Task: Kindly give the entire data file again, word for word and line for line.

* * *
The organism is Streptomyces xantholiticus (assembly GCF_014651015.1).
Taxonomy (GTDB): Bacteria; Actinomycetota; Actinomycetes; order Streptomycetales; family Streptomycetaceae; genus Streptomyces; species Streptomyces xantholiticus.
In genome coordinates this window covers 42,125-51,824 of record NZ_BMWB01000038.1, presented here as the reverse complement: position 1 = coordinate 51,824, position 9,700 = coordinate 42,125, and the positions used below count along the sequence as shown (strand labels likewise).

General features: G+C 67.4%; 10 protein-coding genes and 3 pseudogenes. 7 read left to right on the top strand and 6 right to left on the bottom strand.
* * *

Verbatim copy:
The organism is Streptomyces xantholiticus (assembly GCF_014651015.1).
Taxonomy (GTDB): Bacteria; Actinomycetota; Actinomycetes; order Streptomycetales; family Streptomycetaceae; genus Streptomyces; species Streptomyces xantholiticus.
In genome coordinates this window covers 42,125-51,824 of record NZ_BMWB01000038.1, presented here as the reverse complement: position 1 = coordinate 51,824, position 9,700 = coordinate 42,125, and the positions used below count along the sequence as shown (strand labels likewise).

General features: G+C 67.4%; 10 protein-coding genes and 3 pseudogenes. 7 read left to right on the top strand and 6 right to left on the bottom strand.